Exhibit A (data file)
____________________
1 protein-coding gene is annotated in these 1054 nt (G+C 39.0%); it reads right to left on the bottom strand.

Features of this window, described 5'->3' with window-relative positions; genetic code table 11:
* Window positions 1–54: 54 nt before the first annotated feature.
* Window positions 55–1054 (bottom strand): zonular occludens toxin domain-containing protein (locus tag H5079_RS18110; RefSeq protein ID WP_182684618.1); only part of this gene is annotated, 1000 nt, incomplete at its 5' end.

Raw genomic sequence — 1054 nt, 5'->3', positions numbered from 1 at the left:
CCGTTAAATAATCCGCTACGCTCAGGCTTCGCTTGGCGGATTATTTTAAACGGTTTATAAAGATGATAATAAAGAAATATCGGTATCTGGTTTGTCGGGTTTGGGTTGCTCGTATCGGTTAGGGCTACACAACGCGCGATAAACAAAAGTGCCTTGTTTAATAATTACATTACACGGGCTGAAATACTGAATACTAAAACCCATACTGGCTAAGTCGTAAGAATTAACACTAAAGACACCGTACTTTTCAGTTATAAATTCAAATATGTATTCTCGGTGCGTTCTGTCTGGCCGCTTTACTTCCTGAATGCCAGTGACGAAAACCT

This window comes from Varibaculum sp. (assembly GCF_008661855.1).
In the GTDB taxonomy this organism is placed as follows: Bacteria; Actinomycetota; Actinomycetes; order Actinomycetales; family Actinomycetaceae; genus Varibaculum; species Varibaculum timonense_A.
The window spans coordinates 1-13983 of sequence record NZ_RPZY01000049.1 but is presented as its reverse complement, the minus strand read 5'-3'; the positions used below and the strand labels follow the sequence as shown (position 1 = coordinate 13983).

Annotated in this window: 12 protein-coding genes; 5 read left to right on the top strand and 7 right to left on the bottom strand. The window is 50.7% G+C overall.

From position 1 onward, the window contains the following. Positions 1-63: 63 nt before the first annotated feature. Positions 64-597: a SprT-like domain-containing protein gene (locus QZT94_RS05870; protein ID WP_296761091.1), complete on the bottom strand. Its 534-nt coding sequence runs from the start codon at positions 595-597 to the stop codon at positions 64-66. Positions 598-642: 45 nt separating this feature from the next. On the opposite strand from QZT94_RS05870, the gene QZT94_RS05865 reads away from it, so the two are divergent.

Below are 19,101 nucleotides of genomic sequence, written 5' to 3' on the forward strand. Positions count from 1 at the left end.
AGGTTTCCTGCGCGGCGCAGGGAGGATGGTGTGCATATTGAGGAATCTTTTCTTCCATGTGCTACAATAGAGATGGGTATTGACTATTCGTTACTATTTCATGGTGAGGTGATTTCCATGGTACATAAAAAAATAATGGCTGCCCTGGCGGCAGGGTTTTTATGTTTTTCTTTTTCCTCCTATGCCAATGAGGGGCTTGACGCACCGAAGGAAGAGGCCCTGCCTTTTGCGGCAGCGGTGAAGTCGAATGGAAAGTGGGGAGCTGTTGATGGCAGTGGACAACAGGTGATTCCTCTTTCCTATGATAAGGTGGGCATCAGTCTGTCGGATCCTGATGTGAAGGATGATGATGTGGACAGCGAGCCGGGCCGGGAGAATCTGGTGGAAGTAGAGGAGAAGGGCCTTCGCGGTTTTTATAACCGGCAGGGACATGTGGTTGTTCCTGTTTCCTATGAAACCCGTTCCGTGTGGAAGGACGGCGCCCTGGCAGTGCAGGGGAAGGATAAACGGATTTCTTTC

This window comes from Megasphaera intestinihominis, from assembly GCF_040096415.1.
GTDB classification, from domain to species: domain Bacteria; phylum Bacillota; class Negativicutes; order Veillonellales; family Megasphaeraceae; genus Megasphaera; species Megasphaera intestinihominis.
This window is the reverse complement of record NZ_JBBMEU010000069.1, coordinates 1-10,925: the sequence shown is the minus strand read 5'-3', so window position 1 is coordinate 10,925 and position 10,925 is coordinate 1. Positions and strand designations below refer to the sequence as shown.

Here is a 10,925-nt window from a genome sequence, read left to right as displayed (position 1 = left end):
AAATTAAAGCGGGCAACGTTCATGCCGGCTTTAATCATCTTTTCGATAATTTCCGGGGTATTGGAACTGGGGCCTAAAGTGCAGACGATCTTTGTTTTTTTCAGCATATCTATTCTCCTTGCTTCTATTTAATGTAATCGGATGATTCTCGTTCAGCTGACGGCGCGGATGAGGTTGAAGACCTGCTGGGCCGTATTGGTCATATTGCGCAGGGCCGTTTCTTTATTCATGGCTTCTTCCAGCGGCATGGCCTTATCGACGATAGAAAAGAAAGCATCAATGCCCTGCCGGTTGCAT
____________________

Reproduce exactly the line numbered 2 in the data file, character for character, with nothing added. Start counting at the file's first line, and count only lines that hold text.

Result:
Features of this window, described 5'->3' with window-relative positions; genetic code table 11: